State Govt ‘No’ on referendum

DESPITE the majority of Federal Parliamentarians, of both sides of politics, supporting the Local Government Amendment Bill, Victoria’s Coalition government has come out strongly opposing the yes case in September’s Referendum.

Deputy Premier and Gippsland South MLA Peter Ryan said the Federal government had cut $307,935 from Commonwealth grants to Wellington Shire Council in 2013-14, while spending $55 million on the referendum to include local government in the constitution.

“If (it) can find $55 million to fund a completely unnecessary referendum on local government, then they can restore this critical funding back to our local council.”

Federal Regional Development and Local Government Minister Anthony Albanese said Constitutional recognition was about granting certainty so local councils could continue to provide the services and facilities so many people used every day.

“The Commonwealth has partnered with local councils to deliver local roads, sporting fields, libraries, childcare and community services,” he said.

“Together we have delivered programs like Roads to Recovery which has enabled upgrade and repair work to take place at 16,000 road sites across the country.”

Meanwhile Eastern Victoria MLC Philip Davis has claimed the Federal government has corrupted the process of constitutional change with the allocation of resources ahead of the referendum.

He said the Federal Government had given $10.5 million to the Australian Local Government Association for the “yes” case, while the “no” case had been given $500,000.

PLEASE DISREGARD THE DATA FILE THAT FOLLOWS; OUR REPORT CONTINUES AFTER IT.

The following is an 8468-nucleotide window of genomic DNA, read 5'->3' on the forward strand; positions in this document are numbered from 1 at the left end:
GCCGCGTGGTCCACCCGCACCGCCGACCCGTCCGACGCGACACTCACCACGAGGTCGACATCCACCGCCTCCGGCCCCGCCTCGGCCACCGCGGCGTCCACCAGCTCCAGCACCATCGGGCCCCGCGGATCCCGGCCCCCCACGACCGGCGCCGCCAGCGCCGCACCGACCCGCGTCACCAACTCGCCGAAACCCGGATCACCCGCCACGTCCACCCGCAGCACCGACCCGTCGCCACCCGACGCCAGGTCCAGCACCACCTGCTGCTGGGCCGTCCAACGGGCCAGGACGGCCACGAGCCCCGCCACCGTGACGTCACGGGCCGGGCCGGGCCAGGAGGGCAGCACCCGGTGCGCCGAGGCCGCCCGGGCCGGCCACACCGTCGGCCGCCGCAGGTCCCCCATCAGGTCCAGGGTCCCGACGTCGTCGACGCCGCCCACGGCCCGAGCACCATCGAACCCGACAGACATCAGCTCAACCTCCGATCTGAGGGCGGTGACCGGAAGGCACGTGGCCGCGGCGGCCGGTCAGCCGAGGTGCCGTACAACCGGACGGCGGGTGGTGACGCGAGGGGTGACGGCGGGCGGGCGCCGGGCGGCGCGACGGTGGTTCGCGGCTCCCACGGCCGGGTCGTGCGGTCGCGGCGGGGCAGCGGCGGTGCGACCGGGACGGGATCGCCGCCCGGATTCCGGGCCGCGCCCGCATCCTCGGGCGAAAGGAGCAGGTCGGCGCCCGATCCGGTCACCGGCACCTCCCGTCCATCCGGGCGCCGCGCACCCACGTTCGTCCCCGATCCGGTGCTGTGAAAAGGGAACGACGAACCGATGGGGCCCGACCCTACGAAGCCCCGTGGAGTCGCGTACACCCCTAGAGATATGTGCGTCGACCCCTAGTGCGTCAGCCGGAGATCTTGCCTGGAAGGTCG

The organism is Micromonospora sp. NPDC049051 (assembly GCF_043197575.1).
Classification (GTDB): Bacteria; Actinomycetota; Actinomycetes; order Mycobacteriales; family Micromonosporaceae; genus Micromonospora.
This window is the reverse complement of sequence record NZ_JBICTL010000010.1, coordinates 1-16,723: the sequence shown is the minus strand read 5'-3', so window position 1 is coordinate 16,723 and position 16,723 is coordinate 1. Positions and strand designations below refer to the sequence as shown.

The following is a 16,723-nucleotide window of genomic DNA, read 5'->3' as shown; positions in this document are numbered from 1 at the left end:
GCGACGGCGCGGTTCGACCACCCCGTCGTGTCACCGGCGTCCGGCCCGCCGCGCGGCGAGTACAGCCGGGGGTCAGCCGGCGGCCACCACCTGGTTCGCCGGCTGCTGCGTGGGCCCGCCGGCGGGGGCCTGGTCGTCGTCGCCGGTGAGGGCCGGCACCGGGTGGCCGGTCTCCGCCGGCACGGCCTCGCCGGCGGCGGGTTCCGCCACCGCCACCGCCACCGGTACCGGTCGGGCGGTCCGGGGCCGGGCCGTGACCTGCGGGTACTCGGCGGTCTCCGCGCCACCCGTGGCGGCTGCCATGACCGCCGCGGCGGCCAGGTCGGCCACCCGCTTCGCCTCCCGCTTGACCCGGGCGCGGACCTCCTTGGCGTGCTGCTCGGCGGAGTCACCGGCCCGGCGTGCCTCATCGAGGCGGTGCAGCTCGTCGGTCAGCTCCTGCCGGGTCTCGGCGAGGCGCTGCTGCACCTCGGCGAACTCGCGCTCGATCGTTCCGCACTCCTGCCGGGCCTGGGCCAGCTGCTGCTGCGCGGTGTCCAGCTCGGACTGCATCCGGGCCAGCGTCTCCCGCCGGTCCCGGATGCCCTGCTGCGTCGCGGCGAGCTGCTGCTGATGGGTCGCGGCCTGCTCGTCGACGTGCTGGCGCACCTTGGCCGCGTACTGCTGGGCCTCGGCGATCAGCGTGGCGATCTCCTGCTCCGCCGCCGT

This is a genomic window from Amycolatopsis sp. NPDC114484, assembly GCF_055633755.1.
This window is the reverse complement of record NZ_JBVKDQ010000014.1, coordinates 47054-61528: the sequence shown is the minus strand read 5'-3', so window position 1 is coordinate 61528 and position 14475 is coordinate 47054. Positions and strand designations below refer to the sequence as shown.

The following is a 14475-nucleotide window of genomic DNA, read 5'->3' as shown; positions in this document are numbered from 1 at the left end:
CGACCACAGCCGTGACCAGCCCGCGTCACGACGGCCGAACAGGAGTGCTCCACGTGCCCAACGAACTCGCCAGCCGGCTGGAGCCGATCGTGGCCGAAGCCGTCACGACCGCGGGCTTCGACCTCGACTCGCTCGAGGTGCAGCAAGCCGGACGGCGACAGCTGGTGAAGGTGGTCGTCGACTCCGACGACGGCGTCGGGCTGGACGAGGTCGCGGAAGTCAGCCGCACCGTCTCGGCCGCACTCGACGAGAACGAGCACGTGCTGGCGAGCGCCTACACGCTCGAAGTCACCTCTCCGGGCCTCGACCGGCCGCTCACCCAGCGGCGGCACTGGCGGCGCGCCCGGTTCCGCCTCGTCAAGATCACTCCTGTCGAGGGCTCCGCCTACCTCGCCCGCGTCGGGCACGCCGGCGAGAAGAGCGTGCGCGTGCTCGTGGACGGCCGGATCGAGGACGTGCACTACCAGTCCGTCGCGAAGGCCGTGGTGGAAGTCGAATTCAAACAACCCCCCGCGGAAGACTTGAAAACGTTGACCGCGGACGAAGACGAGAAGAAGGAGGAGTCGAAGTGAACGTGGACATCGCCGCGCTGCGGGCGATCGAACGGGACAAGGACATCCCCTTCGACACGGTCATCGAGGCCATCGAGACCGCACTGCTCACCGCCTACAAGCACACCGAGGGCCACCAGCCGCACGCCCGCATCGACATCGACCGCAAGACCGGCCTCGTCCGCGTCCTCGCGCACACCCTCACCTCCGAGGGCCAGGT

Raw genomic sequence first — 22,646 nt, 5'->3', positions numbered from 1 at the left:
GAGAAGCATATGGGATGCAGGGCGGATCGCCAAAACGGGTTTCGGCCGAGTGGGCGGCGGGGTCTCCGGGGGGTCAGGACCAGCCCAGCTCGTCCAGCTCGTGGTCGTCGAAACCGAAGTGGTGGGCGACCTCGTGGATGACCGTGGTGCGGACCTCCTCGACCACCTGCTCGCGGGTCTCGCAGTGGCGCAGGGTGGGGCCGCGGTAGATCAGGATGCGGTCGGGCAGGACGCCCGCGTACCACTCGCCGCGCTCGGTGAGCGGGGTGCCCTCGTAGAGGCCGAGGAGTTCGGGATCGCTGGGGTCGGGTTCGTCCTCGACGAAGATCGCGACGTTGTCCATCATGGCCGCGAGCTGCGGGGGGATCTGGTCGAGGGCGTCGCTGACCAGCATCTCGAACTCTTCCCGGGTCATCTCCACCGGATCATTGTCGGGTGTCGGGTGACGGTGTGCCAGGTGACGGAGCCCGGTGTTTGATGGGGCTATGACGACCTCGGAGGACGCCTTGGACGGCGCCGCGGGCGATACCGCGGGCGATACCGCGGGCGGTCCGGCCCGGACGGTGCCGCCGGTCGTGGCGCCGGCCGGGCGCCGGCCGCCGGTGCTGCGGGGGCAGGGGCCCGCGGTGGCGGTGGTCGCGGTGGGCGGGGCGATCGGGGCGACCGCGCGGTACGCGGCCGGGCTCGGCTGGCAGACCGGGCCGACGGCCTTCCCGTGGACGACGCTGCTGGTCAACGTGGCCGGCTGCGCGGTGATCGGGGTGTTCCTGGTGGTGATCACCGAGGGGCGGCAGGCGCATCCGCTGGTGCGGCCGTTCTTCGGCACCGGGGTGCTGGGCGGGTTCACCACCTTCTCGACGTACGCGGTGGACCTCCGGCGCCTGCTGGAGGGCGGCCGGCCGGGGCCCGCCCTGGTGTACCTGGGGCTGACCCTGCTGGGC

“Local councils throughout Australia are digging into ratepayers’ pockets for an additional $10 million to support the ‘yes’ vote. In Victoria local councils have been asked to contribute $2 million of ratepayers’ money,” Mr Davis said.

He said Australians should be able to consider the issues with equal resources given to both sides of the debate.

“Regardless of your political persuasion, the Australian notion of a ‘fair go’ has been dealt a serious blow.”

“My view and the view of the Victorian Coalition Government is that the proposed change … would weaken our current system of government and lead to a centralisation of power in Canberra,” Mr Davis said.

Mr Albanese said the funding provided for each case reflected the proportion of Members of Parliament who voted for and against the Constitution Alteration (Local Government) Amendment Bill 2013.

“The government will offer up to $500,000 to proponents of the ‘no’ case to put its case to the community. The two Members who voted against the Bill have been asked to determine the distribution of this funding,” he said.